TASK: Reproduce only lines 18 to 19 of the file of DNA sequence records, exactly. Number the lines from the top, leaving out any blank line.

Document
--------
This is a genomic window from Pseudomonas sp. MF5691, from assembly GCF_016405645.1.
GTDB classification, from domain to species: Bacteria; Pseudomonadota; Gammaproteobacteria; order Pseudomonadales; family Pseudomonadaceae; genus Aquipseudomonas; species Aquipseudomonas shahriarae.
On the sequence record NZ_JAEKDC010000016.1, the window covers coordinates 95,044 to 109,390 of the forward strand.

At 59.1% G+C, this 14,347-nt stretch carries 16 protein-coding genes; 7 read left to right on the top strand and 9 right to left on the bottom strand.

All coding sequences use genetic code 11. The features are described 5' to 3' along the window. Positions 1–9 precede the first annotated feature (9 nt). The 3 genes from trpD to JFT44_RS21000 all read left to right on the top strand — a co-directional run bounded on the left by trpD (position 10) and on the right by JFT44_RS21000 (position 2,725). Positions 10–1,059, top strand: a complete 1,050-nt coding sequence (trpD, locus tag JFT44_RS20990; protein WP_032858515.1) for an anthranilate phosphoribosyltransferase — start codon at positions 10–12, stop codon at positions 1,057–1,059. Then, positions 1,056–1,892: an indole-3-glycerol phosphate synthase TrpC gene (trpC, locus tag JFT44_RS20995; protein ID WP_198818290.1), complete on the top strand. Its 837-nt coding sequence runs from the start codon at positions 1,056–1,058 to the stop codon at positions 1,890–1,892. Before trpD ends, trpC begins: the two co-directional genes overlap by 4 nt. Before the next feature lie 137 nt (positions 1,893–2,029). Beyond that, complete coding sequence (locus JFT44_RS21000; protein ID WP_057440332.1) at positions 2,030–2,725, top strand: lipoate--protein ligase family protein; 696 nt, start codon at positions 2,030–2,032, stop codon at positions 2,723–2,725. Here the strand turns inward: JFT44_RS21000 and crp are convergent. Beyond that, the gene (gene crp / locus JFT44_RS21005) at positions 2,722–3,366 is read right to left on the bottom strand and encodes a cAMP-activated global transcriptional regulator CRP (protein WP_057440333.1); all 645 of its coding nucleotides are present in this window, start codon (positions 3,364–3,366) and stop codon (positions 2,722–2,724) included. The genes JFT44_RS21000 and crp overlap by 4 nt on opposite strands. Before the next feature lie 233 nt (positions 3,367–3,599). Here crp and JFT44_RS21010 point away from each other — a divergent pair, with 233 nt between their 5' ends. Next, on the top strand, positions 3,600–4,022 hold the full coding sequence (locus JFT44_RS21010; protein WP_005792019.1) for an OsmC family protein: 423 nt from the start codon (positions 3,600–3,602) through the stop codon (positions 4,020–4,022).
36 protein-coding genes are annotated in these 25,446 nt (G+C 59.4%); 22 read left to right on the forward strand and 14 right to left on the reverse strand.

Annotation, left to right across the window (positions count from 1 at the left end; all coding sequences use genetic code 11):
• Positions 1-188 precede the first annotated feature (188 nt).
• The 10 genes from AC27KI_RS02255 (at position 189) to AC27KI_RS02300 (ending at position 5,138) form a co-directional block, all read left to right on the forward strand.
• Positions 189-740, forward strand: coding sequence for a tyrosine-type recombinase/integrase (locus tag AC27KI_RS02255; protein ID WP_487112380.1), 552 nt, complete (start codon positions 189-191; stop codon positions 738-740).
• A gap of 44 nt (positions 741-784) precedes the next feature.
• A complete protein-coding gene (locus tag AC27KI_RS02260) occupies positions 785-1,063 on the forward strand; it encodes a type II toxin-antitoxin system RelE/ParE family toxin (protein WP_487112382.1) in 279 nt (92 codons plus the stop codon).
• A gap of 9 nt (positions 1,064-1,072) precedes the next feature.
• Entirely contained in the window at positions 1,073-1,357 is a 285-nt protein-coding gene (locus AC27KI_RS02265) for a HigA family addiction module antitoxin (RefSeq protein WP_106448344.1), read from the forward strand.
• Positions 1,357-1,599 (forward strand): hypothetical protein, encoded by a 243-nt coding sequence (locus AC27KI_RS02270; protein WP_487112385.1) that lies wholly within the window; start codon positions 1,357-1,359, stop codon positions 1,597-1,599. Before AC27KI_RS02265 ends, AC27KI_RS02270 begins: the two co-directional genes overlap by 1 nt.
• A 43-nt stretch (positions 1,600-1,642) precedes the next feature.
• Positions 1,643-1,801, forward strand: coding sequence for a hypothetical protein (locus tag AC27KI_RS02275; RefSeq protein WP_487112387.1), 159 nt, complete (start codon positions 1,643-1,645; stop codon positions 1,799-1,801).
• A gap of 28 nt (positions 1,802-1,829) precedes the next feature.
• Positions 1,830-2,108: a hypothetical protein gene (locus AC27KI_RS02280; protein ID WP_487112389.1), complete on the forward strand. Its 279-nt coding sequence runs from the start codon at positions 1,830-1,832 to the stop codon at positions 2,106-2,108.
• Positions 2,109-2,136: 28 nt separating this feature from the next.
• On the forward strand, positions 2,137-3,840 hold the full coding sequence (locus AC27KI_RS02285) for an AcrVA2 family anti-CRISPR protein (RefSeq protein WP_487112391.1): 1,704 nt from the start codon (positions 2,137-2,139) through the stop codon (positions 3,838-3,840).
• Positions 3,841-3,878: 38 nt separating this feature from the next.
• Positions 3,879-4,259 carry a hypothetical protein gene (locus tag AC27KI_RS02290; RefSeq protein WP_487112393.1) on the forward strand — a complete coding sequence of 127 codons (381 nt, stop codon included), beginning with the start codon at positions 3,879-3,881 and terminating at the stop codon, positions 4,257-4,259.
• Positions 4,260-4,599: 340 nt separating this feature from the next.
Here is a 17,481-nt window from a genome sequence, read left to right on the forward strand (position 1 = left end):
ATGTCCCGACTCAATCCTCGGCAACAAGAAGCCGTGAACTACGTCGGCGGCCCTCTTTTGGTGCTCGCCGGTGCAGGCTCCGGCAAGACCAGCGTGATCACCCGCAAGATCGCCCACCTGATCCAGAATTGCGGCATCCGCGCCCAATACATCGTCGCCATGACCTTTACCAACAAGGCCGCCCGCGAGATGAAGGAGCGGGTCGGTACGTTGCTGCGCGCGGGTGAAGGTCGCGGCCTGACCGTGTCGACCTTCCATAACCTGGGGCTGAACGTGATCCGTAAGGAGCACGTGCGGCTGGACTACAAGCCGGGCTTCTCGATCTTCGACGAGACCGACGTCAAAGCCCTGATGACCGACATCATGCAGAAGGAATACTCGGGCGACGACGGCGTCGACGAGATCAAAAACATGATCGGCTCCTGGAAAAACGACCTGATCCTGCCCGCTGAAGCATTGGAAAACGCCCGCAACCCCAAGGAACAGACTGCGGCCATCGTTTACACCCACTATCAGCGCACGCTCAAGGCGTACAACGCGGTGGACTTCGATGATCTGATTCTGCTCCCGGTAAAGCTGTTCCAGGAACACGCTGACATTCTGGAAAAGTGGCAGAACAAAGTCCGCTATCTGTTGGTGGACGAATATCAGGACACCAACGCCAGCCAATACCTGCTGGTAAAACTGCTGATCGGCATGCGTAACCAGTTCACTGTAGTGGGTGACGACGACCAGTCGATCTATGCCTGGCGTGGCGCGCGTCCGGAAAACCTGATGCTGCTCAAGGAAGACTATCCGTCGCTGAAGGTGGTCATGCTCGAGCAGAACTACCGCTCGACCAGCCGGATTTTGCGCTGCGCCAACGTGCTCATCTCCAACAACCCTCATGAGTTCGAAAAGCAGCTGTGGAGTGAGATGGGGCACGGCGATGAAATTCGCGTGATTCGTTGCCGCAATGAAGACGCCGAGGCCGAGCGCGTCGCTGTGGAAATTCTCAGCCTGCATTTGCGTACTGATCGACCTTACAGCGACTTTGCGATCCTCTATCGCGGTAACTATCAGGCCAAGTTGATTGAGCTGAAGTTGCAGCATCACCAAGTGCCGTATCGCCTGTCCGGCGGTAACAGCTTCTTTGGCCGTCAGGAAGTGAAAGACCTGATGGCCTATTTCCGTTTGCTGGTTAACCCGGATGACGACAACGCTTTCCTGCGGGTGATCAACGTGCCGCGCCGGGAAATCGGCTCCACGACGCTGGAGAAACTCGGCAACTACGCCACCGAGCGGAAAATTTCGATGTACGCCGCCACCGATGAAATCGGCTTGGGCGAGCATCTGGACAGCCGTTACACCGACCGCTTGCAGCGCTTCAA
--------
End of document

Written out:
• A gap of 28 nt (positions 1,802-1,829) precedes the next feature.
• Positions 1,830-2,108: a hypothetical protein gene (locus AC27KI_RS02280; protein ID WP_487112389.1), complete on the forward strand. Its 279-nt coding sequence runs from the start codon at positions 1,830-1,832 to the stop codon at positions 2,106-2,108.